Fun with double-knit shaping

Box Prototype, Open
Well, at least it stays put.

Cat Bordhi recommended I write a pattern for some small item that will allow people to try a bunch of different double-knit techniques in a single small pattern. She suggested that a double-knit box might take advantage of the potential structural stability of the fabric, and I agreed I’d give it a shot. I looked up some other knitted boxes — most were felted — and found that what I had visualized when she mentioned that was not really what people were doing. So I decided to have some fun with it. My first prototype was no good — the increases from the top were too frequent and what was supposed to become a 4-sided flat-topped box became a 3-sided thing with 1/4 of the top folded inside as the decreases fought for supremacy with the proposed form. Here’s the second prototype, knit in my favorite old-world yarn, Bartlett. You can see it closed here.

There are still a number of issues with it. The combination of double and single increases at the top (it’s cast on with 4 stitches, then increased to 8, then increased again to 16, then 24 before the single increases start) makes intuitive charting difficult, and even I made a color change where there shouldn’t have been one in the beginning. When switching from the top to the bottom, it’s very confusing to figure where you need to start so you continue to knit on the outside rather than the inside — but now that there’s a finished form I will have an easier time charting it as I do the final piece. I tried a new bind-off, but I liked the original one better (not pictured). I did have some fun with the shaping — you can see those odd little purl rows on the outside edges of the top and bottom — I had to design a new chart element to describe how those are formed. They make a really clean, non-reversible fold in the fabric. There are similar ones hidden in the corners of the box body and lid as well. The fabric is a little too flexible — I will probably go down another needle size before trying it again. The bottom is a little poofy — I may need to do more radical decreasing to make sure it stays flat.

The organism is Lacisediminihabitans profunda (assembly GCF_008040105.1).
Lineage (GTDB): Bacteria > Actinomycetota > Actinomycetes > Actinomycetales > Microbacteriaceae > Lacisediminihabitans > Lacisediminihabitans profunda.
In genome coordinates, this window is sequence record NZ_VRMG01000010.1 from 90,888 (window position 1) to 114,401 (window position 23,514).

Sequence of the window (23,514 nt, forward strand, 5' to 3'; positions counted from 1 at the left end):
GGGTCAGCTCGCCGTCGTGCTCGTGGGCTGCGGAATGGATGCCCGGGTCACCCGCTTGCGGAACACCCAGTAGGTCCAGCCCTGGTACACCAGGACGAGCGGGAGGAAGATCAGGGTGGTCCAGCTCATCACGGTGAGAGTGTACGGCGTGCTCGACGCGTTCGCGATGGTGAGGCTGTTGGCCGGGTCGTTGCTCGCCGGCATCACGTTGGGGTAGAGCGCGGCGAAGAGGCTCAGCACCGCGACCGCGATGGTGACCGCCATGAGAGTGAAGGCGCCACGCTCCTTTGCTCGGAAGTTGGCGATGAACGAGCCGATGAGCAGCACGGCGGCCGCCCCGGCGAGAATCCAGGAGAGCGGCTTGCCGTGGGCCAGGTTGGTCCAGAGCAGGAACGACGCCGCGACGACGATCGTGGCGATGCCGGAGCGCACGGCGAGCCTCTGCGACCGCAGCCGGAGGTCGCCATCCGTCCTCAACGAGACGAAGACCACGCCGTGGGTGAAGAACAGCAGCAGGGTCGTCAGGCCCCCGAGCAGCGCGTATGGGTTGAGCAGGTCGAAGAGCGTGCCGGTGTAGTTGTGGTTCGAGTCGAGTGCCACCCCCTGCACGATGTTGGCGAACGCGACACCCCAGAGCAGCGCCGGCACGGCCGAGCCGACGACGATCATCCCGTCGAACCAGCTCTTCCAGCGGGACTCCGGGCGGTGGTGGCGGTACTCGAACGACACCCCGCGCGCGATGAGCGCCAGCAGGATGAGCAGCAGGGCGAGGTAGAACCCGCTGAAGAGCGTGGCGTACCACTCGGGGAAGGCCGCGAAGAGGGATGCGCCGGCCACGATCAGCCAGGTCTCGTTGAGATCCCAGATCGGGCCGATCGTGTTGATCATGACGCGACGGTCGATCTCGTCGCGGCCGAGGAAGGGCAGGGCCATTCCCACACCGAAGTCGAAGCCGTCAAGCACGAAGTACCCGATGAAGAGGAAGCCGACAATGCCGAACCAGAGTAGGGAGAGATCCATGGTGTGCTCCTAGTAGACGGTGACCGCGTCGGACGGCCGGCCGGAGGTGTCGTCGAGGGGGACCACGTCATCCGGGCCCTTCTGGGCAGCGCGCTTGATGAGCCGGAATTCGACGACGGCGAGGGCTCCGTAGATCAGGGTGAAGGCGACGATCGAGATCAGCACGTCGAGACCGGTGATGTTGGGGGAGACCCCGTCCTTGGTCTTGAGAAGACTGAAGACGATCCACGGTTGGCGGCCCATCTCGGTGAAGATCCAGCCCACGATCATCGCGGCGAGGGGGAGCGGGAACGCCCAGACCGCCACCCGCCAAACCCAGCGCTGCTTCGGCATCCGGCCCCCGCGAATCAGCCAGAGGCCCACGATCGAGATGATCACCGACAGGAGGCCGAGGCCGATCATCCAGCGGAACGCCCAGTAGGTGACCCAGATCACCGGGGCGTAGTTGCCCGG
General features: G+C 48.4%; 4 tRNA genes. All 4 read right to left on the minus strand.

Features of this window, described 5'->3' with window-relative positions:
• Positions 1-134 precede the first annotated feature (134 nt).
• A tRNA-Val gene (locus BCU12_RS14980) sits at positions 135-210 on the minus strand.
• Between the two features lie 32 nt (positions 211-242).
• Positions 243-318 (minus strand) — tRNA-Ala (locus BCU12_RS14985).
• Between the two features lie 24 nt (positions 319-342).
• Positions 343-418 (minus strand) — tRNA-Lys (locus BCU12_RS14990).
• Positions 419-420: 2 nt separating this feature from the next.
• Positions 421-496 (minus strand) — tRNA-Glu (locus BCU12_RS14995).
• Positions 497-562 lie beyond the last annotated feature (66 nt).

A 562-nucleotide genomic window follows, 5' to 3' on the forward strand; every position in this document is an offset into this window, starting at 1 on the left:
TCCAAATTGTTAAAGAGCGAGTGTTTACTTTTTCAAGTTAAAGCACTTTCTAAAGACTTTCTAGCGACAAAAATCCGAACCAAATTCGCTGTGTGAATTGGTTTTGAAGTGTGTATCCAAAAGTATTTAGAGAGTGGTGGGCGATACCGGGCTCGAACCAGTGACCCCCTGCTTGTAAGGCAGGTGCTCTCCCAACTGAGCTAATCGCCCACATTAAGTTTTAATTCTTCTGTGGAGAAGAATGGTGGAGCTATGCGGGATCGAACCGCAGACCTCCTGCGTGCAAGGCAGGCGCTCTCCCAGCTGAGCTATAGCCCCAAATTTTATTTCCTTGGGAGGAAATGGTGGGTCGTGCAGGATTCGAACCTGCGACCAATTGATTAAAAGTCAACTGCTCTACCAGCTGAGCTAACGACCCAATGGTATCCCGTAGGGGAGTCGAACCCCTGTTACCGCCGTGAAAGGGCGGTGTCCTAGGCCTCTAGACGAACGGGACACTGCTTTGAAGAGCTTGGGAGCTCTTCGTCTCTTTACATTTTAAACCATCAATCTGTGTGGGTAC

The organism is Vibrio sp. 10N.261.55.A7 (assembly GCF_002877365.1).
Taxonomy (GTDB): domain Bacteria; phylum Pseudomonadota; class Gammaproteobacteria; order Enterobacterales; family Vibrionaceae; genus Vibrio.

But the important part is: it’s a learning experience. I understand the form better now, and it’ll be easier to do the next one, and I can deviate from the stripes and do some other pattern as well.

5 thoughts on “Fun with double-knit shaping”

  1. If you are having difficult with this small project, I can only imagine that it will translate to frustration for anyone trying to duplicate your design. It would seem to me that perhaps you should produce a design more nearly akin to the kinds of projects you started with so that we, who are rank beginners, can perhaps experience success rather than frustration. Does that make sense to you?

    By the way, I am in no way trying to be critical. I am fascinated by your work, and I do aspire to be able to experiment with double knitting as soon as I complete some of my more pressing projects I have on my agenda.

  2. You know, I put up my thoughts on designing because I think people might be interested in what goes through my head while I design a piece. I don’t know many designers who don’t have to rip something out and try it a different way a couple of times before they have a finished piece. Also, you seem to be equating “small” with “simple”. This piece is not simple — it is a practice piece for some advanced double-knitting techniques. It’s not going to be one of the first pieces in the book. We’re going to start with simpler, more straightforward pieces and then add new techniques and do more complex pieces with them, culminating in a four-color double-knit shoulder-bag with the pattern only on one side. It is my great hope that people who want to learn double-knitting will go as far as they are comfortable with my patterns and techniques, and not just jump into the harder ones without learning the easier ones first.

Leave a Reply

Your email address will not be published. Required fields are marked *

This site uses Akismet to reduce spam. Learn how your comment data is processed.